Last Updated Jul 25, 2018 3:45 PM EDT
One winning ticket was sold for the whopping $522 million Mega Millions jackpot, with a one-time cash option of $308 million, Mega Millions officials said. The ticket for the fifth-largest jackpot in Mega Millions history was purchased in Ernie's Liquors in San Jose, California, where a crowd of well-wishers gathered after the announcement, reports CBS San Francisco.
The winning numbers drawn Tuesday night were 1, 2, 4, 19 and 29, with the Mega Ball number 20.
Owner Kawal Sachdev told the station he was taking a nap when one of his employees called and congratulated him.
"I jumped and came right over (to the store)," he said.
At a Wednesday afternoon press conference, Sachdev expressed his happiness that one of his customer's won and that he and his family get to share in the celebration. He said the America is truly a place where dreams can come true.
In addition to the $522 million winner, eight tickets matched the five white balls to win the game's second prize. Six, worth $1 million each, were sold in Arizona, Massachusetts, Michigan, Minnesota and two in New Jersey. Two, sold in Massachusetts and Texas, included the optional Megaplier (a $1 purchase available in most states) and are worth $3 million each.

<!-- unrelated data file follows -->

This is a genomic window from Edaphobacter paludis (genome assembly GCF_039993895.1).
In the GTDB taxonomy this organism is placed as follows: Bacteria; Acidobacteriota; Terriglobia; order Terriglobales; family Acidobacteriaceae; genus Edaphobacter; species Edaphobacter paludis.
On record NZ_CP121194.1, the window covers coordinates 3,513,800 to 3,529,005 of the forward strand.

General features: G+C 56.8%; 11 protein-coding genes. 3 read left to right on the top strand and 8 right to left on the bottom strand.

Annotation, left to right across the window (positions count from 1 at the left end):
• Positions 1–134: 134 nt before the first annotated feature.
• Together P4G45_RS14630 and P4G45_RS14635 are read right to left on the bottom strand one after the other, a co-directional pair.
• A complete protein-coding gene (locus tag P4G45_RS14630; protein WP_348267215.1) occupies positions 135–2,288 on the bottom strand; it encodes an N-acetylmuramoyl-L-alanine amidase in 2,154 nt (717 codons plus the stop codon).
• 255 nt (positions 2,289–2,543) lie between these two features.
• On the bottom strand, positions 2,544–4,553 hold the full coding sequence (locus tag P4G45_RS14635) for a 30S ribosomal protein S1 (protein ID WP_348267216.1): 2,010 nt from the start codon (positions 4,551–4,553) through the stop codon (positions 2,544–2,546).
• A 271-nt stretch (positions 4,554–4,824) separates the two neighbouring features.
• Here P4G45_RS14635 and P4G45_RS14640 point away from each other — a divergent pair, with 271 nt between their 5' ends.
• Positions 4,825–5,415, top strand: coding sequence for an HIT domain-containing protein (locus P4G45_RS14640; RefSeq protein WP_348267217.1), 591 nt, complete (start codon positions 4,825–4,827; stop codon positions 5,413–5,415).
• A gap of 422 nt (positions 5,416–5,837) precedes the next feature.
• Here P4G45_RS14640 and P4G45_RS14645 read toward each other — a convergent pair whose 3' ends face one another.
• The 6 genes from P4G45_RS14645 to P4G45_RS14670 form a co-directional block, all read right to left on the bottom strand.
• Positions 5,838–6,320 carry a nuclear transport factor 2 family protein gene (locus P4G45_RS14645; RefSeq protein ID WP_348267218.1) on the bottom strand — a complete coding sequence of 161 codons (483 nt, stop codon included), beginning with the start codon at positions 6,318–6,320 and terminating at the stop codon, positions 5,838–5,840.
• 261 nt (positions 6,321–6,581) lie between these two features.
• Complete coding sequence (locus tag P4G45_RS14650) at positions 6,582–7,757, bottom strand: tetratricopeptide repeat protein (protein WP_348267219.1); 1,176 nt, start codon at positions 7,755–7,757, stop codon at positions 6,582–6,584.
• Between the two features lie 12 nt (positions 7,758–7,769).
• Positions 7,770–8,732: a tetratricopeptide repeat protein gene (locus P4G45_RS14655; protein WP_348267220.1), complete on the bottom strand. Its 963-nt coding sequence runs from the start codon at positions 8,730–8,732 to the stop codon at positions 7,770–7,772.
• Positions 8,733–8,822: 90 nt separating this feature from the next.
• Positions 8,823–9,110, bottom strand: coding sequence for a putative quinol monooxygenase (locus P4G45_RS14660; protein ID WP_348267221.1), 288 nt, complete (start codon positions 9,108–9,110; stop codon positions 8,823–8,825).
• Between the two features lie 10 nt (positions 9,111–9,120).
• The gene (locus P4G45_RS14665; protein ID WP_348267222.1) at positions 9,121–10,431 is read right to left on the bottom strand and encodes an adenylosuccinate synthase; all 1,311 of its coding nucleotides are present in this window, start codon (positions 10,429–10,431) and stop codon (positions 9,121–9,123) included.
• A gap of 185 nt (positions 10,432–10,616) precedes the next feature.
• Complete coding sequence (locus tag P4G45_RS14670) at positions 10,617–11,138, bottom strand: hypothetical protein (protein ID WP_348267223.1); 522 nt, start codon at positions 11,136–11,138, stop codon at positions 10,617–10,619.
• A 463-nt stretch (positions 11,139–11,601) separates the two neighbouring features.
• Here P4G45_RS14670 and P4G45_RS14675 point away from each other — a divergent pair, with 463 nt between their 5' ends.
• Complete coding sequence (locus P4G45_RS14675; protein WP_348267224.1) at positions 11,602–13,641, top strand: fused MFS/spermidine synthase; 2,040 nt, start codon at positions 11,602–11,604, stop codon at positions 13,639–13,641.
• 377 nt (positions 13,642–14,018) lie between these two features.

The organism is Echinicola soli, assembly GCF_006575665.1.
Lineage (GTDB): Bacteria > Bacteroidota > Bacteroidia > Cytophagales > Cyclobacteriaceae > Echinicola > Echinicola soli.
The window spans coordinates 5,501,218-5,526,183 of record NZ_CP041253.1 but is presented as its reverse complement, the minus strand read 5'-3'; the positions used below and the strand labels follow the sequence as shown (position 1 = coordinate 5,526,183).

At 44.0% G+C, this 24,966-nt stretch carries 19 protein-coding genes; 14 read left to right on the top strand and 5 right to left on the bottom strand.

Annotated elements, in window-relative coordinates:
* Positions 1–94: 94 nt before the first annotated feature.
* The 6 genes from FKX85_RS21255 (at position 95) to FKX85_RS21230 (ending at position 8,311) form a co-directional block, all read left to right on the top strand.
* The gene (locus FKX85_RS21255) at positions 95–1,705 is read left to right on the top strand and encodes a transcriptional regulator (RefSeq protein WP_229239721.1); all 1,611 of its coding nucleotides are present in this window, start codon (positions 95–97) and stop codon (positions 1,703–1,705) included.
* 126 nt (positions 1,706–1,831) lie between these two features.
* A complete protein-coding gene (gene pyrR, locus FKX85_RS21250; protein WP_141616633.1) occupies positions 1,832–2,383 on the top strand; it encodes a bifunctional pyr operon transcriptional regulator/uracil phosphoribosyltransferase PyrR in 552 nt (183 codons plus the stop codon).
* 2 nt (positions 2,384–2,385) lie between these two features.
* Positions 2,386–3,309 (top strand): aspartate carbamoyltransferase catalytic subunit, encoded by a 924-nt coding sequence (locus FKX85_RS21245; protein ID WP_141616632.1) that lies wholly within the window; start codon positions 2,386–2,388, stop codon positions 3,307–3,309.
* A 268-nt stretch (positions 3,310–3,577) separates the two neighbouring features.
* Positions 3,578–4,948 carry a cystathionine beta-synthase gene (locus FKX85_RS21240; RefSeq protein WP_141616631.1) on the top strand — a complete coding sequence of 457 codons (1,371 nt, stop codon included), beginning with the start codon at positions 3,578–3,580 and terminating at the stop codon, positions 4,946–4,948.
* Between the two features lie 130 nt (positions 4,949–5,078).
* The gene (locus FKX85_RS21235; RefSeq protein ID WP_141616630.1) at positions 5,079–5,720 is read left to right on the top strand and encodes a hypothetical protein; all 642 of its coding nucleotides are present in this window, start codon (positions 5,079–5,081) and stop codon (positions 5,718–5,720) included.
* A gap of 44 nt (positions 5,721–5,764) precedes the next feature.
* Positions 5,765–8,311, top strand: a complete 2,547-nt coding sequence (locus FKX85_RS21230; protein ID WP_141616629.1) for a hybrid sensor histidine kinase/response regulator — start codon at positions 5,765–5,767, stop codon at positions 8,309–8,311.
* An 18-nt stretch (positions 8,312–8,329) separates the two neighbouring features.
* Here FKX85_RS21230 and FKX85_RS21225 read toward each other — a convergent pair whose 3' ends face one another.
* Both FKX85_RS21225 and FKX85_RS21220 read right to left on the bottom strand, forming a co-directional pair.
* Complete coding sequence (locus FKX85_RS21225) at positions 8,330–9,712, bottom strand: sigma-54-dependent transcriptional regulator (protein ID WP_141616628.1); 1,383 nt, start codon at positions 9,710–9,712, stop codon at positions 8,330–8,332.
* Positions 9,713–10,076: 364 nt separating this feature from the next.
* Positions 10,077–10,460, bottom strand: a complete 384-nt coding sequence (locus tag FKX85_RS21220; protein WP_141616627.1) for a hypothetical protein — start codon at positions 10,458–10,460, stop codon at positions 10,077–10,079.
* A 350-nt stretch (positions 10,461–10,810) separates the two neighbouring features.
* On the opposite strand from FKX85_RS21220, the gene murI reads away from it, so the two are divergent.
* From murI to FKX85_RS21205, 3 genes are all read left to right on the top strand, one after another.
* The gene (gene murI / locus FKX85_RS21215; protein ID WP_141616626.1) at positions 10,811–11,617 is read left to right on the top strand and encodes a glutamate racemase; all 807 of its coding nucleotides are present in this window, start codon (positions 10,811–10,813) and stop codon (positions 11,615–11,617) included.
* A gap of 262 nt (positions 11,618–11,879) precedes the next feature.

Tickets cost $2. Sales time cut-offs vary by state but are usually one to two hours before the drawing.
Overall, even with more options for giant payouts, theabysmal at 1 in 258.9 million for Mega Millions and 1 in 292.2 million for Powerball.
The odds of winning both jackpots are one in 75 quadrillion -- that's 15 zeros -- according to data scientists at Allstate.
The average American spends about $200 a year on lottery tickets, though residents of some states spend far more. According to a study by LendEDU, the average Massachusetts resident spends $735 annually on lottery tickets. Rhode Islanders plop down $514 a year. And if you live in Delaware or New York, you're likely spending about $400 a year, or $33 per month (see map below).
The odds of winning "scratchers" -- those little instant winning tickets that you can buy for prices ranging from $1 to $50 -- are better, but it's still no way to get rich.